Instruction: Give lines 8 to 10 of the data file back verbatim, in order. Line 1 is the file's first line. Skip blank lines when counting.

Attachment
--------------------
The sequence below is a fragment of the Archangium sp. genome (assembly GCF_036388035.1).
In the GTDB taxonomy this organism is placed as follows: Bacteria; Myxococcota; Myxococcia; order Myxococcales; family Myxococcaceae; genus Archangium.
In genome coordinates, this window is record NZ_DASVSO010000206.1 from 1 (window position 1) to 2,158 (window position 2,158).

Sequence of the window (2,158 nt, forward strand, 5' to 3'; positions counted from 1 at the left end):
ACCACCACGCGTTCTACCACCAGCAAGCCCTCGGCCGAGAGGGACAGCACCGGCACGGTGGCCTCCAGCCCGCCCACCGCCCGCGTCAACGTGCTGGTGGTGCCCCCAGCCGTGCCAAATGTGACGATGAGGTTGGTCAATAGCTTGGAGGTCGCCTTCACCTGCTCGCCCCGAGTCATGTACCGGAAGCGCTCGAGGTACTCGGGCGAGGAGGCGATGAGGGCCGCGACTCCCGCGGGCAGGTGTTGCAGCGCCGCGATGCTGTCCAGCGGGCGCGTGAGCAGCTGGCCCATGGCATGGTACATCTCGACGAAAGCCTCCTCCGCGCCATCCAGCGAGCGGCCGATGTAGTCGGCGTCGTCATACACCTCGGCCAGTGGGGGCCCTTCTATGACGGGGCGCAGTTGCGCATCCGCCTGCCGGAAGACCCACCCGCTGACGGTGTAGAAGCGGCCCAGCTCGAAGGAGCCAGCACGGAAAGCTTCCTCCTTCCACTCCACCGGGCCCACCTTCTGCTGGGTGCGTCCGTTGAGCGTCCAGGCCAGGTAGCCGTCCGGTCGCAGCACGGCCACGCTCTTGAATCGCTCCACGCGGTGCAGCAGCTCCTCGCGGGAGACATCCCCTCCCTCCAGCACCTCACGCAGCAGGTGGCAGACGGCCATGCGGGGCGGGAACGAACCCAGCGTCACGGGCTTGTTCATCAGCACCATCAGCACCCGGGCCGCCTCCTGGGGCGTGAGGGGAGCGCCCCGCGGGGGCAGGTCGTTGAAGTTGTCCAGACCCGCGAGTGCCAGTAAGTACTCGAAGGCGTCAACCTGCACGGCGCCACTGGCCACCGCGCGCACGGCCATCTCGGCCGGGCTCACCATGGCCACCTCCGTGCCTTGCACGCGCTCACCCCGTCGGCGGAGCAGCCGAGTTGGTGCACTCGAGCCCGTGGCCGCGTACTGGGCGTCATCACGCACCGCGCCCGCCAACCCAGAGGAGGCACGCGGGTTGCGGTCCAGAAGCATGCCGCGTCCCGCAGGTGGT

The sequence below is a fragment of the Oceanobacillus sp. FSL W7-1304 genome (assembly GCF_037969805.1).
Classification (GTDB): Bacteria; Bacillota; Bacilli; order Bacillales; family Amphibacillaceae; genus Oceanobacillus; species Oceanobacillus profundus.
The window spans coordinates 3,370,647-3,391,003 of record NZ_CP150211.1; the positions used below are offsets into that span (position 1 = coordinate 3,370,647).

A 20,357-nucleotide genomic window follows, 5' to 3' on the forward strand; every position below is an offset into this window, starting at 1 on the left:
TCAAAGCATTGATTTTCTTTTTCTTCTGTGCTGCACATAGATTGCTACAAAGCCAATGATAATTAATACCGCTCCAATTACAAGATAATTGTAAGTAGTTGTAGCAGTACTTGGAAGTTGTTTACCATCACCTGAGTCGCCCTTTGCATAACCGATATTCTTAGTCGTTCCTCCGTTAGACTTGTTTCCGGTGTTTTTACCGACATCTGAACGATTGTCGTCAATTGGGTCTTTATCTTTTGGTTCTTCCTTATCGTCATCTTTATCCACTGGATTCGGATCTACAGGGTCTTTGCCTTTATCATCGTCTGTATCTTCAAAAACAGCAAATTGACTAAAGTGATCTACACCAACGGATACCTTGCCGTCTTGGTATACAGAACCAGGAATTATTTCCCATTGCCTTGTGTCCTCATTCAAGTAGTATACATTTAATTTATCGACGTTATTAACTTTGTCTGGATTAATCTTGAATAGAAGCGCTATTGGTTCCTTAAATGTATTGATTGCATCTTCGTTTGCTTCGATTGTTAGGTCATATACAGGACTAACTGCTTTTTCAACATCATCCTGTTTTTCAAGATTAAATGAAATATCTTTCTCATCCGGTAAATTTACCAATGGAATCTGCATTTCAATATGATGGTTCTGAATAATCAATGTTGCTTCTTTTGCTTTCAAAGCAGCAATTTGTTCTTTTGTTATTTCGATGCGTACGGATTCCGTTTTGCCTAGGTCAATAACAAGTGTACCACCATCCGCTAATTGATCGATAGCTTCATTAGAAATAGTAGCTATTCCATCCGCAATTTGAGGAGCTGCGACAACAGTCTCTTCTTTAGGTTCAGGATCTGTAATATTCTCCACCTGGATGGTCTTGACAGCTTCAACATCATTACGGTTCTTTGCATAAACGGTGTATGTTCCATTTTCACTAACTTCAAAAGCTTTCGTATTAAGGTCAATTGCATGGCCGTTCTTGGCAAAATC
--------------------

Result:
The window spans coordinates 3,370,647-3,391,003 of record NZ_CP150211.1; the positions used below are offsets into that span (position 1 = coordinate 3,370,647).

A 20,357-nucleotide genomic window follows, 5' to 3' on the forward strand; every position below is an offset into this window, starting at 1 on the left:
TCAAAGCATTGATTTTCTTTTTCTTCTGTGCTGCACATAGATTGCTACAAAGCCAATGATAATTAATACCGCTCCAATTACAAGATAATTGTAAGTAGTTGTAGCAGTACTTGGAAGTTGTTTACCATCACCTGAGTCGCCCTTTGCATAACCGATATTCTTAGTCGTTCCTCCGTTAGACTTGTTTCCGGTGTTTTTACCGACATCTGAACGATTGTCGTCAATTGGGTCTTTATCTTTTGGTTCTTCCTTATCGTCATCTTTATCCACTGGATTCGGATCTACAGGGTCTTTGCCTTTATCATCGTCTGTATCTTCAAAAACAGCAAATTGACTAAAGTGATCTACACCAACGGATACCTTGCCGTCTTGGTATACAGAACCAGGAATTATTTCCCATTGCCTTGTGTCCTCATTCAAGTAGTATACATTTAATTTATCGACGTTATTAACTTTGTCTGGATTAATCTTGAATAGAAGCGCTATTGGTTCCTTAAATGTATTGATTGCATCTTCGTTTGCTTCGATTGTTAGGTCATATACAGGACTAACTGCTTTTTCAACATCATCCTGTTTTTCAAGATTAAATGAAATATCTTTCTCATCCGGTAAATTTACCAATGGAATCTGCATTTCAATATGATGGTTCTGAATAATCAATGTTGCTTCTTTTGCTTTCAAAGCAGCAATTTGTTCTTTTGTTATTTCGATGCGTACGGATTCCGTTTTGCCTAGGTCAATAACAAGTGTACCACCATCCGCTAATTGATCGATAGCTTCATTAGAAATAGTAGCTATTCCATCCGCAATTTGAGGAGCTGCGACAACAGTCTCTTCTTTAGGTTCAGGATCTGTAATATTCTCCACCTGGATGGTCTTGACAGCTTCAACATCATTACGGTTCTTTGCATAAACGGTGTATGTTCCATTTTCACTAACTTCAAAAGCTTTCGTATTAAGGTCAATTGCATGGCCGTTCTTGGCAAAATC